Before the Bolshevik revolution my grandparents owned an estate in Ukraine, not far from Kiev. Everyone there spoke Russian and thought of themselves as Russians.
Like so many Russians, they often spent holidays in Crimea, where the only significant number of non-Russians were the indigenous Tartars and small populations of ethnic Greeks, Bulgarians, Germans and Romani. In the most recent census 77 per cent said Russian was their first language, 11 per cent Tartar and 10 per cent Ukrainian.
The only reason Crimea is currently part of Ukraine is that in 1954 Khrushchev transferred it for administrative convenience to the Ukraine region of the Soviet Union.
The only fair and realistic solution to the present crisis is to hold a referendum and let the people of Crimea decide the future for themselves. There’s not much doubt what the outcome would be.
John Landell Mills, Bradford on Avon, Wiltshire
While the politicians run around like headless chickens over the Ukraine-Russia-EU situation, they should take a look at a little piece of land sandwiched between Poland, Lithuania and the Baltic Sea.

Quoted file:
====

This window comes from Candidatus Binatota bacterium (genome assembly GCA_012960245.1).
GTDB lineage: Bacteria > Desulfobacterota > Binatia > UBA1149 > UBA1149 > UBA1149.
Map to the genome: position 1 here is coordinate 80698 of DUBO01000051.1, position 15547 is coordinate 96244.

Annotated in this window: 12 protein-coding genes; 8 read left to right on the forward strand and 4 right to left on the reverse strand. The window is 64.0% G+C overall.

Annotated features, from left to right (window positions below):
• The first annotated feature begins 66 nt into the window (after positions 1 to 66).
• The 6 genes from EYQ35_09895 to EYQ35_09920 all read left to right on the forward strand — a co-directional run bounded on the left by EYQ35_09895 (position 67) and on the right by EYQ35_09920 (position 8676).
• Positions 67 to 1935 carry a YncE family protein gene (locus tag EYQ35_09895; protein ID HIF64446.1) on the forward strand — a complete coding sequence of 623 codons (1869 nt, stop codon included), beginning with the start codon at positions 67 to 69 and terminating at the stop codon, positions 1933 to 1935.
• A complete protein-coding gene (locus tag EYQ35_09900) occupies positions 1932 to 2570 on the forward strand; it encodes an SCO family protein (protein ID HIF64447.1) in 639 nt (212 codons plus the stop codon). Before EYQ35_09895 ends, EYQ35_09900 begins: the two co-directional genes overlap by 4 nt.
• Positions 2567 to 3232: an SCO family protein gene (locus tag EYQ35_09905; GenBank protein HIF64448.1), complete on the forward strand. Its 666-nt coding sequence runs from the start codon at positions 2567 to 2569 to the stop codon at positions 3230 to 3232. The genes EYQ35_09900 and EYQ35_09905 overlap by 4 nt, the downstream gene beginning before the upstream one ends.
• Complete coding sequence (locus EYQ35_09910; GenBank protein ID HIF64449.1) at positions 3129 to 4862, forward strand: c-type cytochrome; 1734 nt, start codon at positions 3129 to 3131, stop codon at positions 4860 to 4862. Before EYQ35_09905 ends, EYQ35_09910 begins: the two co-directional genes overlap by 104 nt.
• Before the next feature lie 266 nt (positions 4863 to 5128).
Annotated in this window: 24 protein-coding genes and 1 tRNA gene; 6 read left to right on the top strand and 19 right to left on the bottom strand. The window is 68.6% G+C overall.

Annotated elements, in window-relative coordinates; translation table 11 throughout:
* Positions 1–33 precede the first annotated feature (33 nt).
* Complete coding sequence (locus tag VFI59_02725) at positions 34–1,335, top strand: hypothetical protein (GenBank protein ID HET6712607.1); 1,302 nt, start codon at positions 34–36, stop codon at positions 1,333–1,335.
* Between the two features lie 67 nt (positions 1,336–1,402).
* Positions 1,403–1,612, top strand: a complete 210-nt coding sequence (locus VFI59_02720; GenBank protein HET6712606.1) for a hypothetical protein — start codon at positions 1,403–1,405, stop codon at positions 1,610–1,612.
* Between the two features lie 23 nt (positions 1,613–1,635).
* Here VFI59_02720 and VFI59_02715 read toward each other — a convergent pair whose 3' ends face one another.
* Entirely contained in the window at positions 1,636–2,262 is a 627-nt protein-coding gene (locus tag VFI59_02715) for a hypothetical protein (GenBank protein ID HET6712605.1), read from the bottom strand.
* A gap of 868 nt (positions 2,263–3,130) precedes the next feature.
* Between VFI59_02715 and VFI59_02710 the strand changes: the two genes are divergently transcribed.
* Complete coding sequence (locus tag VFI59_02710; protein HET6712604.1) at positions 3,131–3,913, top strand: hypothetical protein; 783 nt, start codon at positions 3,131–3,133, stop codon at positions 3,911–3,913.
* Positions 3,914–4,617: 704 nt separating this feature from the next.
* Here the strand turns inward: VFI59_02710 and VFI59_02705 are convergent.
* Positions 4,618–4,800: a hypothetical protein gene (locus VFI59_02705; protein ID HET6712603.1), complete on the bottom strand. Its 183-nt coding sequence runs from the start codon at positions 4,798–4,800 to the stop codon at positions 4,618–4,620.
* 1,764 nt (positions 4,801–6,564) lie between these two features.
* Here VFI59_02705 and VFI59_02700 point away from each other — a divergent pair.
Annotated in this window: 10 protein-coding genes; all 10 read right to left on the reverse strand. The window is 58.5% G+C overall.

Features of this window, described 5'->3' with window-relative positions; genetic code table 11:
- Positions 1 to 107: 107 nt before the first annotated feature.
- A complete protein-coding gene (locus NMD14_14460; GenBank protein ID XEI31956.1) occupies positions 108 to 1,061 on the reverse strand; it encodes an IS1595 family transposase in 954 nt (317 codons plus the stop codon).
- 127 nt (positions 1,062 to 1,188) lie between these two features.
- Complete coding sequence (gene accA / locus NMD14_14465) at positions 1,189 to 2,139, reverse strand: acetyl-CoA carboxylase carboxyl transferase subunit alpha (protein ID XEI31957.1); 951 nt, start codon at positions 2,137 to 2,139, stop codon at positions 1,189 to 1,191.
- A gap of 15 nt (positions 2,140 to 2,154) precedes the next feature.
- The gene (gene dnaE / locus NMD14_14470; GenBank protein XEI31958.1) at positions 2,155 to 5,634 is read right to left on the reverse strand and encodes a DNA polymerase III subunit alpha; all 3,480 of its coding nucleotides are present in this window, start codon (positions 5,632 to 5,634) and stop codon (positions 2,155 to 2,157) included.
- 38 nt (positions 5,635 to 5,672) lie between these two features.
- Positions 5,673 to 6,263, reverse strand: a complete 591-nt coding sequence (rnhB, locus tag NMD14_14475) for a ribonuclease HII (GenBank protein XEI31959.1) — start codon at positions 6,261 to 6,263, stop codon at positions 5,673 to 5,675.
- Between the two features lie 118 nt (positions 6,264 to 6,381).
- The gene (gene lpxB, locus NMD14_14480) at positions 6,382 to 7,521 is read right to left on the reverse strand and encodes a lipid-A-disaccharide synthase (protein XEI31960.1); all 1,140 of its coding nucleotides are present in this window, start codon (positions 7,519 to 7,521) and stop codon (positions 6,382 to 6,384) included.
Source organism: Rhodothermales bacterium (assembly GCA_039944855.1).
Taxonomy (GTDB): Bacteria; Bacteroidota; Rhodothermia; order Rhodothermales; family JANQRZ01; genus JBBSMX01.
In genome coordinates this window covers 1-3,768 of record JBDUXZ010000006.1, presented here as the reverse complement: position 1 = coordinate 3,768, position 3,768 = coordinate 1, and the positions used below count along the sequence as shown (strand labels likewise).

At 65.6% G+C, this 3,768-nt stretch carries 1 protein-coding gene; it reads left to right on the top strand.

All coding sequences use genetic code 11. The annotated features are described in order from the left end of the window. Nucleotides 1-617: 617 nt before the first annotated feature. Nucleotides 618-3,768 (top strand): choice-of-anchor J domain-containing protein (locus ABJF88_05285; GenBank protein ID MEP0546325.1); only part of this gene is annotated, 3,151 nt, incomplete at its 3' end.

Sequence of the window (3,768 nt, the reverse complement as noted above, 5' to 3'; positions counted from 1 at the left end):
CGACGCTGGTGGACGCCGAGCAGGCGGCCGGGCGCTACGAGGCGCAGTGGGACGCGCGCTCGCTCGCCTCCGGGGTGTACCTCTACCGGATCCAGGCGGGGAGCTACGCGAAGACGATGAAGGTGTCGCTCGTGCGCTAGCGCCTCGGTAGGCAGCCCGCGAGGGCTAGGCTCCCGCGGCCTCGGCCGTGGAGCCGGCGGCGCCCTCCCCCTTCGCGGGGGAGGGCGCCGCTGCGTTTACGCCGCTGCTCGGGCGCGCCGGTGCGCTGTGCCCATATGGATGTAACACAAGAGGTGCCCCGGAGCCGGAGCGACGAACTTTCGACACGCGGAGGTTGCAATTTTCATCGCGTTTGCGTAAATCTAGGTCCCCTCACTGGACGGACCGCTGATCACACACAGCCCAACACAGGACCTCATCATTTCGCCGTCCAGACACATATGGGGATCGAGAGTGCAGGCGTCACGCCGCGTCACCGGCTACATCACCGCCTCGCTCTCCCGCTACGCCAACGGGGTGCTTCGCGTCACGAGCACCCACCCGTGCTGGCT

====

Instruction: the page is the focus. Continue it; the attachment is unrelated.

Like eastern Ukraine, it has a large Russian naval fleet, it has a predominantly Russian population, and its language is Russian. It is an exclave of Russia called Kaliningrad Oblast. Its railway system relies on co-operation with Polish Railways, and in particular with Lithuanian Railways, over whose tracks Kaliningrad’s trains have to pass to reach Russia. It works without threats of war.
If the people of eastern Ukraine want to be Russian, and the people of western Ukraine want to be allied to the EU and Nato, then let both halves of the country have what they want. Why force a war when 23 years of cohabitation in the Baltic States shows that it is possible for Russia and EU and Nato countries (all formerly under the control of the USSR) to live together?